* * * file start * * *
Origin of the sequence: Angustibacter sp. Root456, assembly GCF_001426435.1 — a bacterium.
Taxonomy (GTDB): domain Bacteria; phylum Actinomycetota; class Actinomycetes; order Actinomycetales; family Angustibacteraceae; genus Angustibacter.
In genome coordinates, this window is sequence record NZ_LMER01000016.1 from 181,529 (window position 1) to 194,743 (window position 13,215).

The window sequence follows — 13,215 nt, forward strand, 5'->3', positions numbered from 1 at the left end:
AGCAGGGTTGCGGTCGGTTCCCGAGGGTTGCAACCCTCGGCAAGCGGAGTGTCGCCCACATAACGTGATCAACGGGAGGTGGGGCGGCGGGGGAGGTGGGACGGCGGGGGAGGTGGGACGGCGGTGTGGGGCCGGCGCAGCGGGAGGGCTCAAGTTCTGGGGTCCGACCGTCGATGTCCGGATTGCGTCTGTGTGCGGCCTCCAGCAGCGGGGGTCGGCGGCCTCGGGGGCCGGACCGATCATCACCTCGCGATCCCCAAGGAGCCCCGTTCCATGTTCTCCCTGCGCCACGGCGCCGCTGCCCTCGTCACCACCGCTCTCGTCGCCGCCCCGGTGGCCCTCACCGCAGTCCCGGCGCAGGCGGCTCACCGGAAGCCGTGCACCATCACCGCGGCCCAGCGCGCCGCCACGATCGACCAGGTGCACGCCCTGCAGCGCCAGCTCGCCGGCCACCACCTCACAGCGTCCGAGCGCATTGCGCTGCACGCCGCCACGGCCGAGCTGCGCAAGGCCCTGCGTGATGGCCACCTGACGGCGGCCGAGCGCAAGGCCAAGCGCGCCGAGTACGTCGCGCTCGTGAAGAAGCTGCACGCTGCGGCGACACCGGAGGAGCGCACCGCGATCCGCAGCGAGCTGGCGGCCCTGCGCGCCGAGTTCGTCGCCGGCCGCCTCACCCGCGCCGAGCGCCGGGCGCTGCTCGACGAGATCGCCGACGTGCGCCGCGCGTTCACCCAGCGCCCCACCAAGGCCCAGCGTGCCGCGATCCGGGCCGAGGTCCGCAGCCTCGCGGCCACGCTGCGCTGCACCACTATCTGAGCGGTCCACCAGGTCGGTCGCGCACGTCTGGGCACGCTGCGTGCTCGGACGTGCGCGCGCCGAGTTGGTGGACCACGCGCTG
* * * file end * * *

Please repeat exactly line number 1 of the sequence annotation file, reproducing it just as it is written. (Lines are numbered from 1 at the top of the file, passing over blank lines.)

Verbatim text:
Origin of the sequence: Angustibacter sp. Root456, assembly GCF_001426435.1 — a bacterium.